The Africa Oil and Gas Programme is committed to providing an in-depth understanding of the current trends shaping Africa’s energy industry, from a national and regional perspective, and deep-look analysis on the main political, socio-economic, and security risks facing the oil and gas industry in African countries.
Historically Africa is one of the world’s most neglected energy provinces. In large part because of its relatively small reserves of oil and natural gas – despite notable exceptions such as OPEC members Nigeria, Angola, Algeria and Libya. However, new discoveries, particularly in Africa’s formerly hydrocarbon-poor east, have sparked a new wave of developments that are likely to change the face of Africa as an energy producer.
The Africa oil and gas programme offers a distinctive research platform to provide industry, government, academia and non-governmental and civil society groups with high quality independent research on the key developments, opportunities and challenges in Africa oil and gas.
A decade of high oil prices were instrumental in unlocking new frontiers on the Africa oil and gas scene with major gas discoveries in Mozambique and Tanzania and new oil finds in Uganda and Kenya. And the completion of new regional pipelines and infrastructure in the coming years in East Africa may open up Central Africa and the Horn of Africa to further exploration activities.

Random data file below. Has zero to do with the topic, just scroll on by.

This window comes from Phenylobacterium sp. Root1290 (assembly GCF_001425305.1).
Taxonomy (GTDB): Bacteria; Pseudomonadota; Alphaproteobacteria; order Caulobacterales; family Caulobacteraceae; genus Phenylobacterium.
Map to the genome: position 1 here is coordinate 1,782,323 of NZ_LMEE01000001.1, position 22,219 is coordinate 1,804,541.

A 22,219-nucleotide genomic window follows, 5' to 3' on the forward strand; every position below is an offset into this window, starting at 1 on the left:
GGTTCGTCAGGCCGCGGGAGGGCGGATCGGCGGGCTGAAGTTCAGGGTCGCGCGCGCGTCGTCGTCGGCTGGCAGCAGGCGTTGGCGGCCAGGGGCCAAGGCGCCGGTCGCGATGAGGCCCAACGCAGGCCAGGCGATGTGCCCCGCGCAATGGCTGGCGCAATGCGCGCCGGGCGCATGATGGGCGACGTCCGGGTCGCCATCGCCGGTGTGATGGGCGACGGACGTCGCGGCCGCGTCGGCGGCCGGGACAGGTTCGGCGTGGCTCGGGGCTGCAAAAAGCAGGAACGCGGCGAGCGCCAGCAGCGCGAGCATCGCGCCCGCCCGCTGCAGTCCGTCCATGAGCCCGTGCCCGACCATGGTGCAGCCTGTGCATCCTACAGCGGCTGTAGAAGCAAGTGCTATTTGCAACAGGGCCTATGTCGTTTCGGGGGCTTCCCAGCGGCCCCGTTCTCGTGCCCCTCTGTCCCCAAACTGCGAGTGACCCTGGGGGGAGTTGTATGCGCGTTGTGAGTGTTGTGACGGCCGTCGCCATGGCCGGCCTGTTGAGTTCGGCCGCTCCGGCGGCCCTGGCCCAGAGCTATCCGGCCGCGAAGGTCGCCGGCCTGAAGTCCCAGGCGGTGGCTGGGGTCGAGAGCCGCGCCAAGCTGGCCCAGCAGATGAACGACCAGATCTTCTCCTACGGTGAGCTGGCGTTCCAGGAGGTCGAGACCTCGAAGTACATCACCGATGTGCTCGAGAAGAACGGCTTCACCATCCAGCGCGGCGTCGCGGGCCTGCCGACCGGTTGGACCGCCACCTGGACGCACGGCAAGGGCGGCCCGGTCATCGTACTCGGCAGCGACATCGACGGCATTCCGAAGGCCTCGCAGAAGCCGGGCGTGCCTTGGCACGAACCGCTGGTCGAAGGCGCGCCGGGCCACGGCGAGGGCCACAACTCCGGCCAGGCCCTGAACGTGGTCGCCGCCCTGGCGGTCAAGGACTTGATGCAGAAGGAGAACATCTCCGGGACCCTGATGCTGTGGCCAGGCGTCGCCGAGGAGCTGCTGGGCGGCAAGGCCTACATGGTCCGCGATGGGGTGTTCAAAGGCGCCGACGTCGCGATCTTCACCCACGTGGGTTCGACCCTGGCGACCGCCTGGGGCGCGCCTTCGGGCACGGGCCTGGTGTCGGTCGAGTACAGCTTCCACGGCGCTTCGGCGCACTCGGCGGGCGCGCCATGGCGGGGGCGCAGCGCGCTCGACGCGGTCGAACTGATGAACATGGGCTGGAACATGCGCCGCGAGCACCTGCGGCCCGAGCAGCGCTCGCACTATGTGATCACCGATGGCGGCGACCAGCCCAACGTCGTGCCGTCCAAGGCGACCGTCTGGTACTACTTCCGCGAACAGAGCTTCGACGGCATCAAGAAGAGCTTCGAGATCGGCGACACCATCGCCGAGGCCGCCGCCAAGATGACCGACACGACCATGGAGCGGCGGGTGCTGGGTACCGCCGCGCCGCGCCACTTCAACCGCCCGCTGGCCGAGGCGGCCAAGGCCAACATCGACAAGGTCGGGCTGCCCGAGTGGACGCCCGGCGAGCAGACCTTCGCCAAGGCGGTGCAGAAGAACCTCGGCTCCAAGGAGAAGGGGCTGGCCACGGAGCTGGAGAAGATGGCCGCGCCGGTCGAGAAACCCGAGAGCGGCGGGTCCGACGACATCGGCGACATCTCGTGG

For large oil producers in North, West, and southern Africa, the fall in global oil prices has challenged the development and sustainability of the oil and gas industry. This theme explores how major producers, such as Angola and Nigeria, are coping with the lower price environment in recent years, and the future direction of their oil and gas activities.
For the past two decades, Chinese, Indian, Malaysian and other Asian national and private oil companies have made significant inroads into Africa’s oil and gas industry. The growing presence, strategies, and unique structures of Asian players offers new competition, but also avenues of cooperation, for African and international oil and gas companies.
Angola is one of Africa’s most established petro-states, with initial forays into the country’s oil acreage predating national independence. A failure to diversify the economy significantly away from the now well-established oil industry proved disastrous during the global financial crisis of 2008-9: the plunge in oil prices by nearly two thirds from a high of USD147 forced […]
East Africa has followed a long road of highs and lows in developing its oil resources. On the back of high global oil prices between 2004 and 2014, a rush of new exploration put the region on the map as a new frontier for African oil. But it did not take long for the momentum […]
From 2006 onward, a series of oil discoveries put Uganda on the global energy map. These were the largest onshore oil finds in sub-Saharan Africa in over two decades, and part of an oil and gas surge in East Africa and a wider energy boom on the continent. But almost immediately after the discovery of […]
Ethiopia has emerged to become one of the economic powerhouses in Africa with overall growth rates averaging around ten per cent in the past decade. As a growing political, economic, and transportation hub, it is rivalling neighbouring Kenya in Eastern Africa and provides investors on the Horn of Africa with a more stable business climate […]
B Fattouh on Saudi oil consumption: High growth rates of consumption & crude burn seen in past decades are behind us https://t.co/UhB2IpQSpt
0IES' @thierry_bros to speak at the Africa Energy Forum #AEF17 on 7 June in Copenhagen https://t.co/YvSXBH3Sn6
Tough market conditions for new final investment decision in FLNG. @thierry_bros quoted in @LesEchos https://t.co/vPAGy9qYKW